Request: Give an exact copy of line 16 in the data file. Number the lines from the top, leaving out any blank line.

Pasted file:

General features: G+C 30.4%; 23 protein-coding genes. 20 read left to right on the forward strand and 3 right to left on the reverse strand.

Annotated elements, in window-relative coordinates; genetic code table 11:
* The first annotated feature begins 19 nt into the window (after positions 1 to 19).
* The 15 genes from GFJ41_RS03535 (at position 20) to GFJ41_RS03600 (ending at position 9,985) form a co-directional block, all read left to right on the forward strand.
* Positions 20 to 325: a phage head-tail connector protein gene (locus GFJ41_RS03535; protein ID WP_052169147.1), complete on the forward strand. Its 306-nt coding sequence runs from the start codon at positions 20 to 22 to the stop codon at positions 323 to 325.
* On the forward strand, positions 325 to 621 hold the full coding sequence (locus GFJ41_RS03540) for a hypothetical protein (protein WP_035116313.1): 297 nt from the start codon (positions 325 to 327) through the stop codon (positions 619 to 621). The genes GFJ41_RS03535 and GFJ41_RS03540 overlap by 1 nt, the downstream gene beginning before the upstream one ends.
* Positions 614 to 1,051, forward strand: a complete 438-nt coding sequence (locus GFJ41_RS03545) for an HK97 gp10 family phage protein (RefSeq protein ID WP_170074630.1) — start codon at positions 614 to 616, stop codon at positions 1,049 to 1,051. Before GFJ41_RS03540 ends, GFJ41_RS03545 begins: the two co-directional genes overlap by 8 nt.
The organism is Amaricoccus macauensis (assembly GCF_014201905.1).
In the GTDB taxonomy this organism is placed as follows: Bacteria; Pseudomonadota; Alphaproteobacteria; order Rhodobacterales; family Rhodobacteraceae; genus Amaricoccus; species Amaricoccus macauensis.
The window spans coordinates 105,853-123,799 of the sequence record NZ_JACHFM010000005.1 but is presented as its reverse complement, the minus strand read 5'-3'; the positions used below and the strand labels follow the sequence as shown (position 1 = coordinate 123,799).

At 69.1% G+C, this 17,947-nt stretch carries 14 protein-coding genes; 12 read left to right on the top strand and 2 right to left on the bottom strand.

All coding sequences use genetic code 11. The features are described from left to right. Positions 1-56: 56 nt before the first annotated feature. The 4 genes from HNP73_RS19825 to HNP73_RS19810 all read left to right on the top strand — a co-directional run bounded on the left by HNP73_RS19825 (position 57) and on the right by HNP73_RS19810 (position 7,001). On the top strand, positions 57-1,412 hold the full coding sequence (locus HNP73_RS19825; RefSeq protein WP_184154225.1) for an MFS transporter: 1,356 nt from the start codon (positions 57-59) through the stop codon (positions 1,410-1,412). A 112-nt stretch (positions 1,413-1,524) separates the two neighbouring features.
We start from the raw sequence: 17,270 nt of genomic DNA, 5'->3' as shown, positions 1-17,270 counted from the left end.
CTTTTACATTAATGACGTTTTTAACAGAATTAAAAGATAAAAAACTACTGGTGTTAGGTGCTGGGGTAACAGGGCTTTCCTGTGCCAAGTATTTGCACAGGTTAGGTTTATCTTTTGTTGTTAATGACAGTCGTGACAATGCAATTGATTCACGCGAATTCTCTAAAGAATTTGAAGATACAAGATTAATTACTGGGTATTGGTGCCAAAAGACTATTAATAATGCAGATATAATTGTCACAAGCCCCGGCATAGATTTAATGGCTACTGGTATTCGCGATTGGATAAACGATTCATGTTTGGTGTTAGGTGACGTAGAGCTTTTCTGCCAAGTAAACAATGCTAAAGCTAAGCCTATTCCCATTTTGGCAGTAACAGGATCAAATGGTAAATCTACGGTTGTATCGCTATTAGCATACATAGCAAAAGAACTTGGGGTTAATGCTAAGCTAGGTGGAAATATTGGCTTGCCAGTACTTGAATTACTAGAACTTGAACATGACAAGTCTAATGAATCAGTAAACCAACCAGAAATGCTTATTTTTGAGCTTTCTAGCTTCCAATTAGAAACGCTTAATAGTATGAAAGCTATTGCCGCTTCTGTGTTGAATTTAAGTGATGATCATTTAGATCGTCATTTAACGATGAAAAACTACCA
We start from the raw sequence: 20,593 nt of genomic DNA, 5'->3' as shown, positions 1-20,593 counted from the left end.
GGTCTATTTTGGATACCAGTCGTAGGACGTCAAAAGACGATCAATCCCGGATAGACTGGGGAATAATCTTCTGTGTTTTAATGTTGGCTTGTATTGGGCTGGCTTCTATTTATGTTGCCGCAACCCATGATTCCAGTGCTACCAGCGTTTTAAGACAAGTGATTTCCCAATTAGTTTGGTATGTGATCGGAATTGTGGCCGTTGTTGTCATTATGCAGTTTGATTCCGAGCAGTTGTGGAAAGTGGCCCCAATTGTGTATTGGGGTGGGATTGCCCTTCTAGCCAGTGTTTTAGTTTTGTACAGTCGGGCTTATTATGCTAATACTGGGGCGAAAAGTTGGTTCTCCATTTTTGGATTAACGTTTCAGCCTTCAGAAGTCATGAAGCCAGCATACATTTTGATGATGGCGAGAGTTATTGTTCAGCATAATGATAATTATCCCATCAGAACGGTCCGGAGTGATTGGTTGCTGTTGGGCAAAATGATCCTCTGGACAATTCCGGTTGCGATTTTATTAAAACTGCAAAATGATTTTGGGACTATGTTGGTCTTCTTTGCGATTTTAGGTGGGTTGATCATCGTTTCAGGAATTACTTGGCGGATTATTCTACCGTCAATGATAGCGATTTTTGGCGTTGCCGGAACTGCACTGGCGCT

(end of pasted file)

GGTCTATTTTGGATACCAGTCGTAGGACGTCAAAAGACGATCAATCCCGGATAGACTGGGGAATAATCTTCTGTGTTTTAATGTTGGCTTGTATTGGGCTGGCTTCTATTTATGTTGCCGCAACCCATGATTCCAGTGCTACCAGCGTTTTAAGACAAGTGATTTCCCAATTAGTTTGGTATGTGATCGGAATTGTGGCCGTTGTTGTCATTATGCAGTTTGATTCCGAGCAGTTGTGGAAAGTGGCCCCAATTGTGTATTGGGGTGGGATTGCCCTTCTAGCCAGTGTTTTAGTTTTGTACAGTCGGGCTTATTATGCTAATACTGGGGCGAAAAGTTGGTTCTCCATTTTTGGATTAACGTTTCAGCCTTCAGAAGTCATGAAGCCAGCATACATTTTGATGATGGCGAGAGTTATTGTTCAGCATAATGATAATTATCCCATCAGAACGGTCCGGAGTGATTGGTTGCTGTTGGGCAAAATGATCCTCTGGACAATTCCGGTTGCGATTTTATTAAAACTGCAAAATGATTTTGGGACTATGTTGGTCTTCTTTGCGATTTTAGGTGGGTTGATCATCGTTTCAGGAATTACTTGGCGGATTATTCTACCGTCAATGATAGCGATTTTTGGCGTTGCCGGAACTGCACTGGCGCT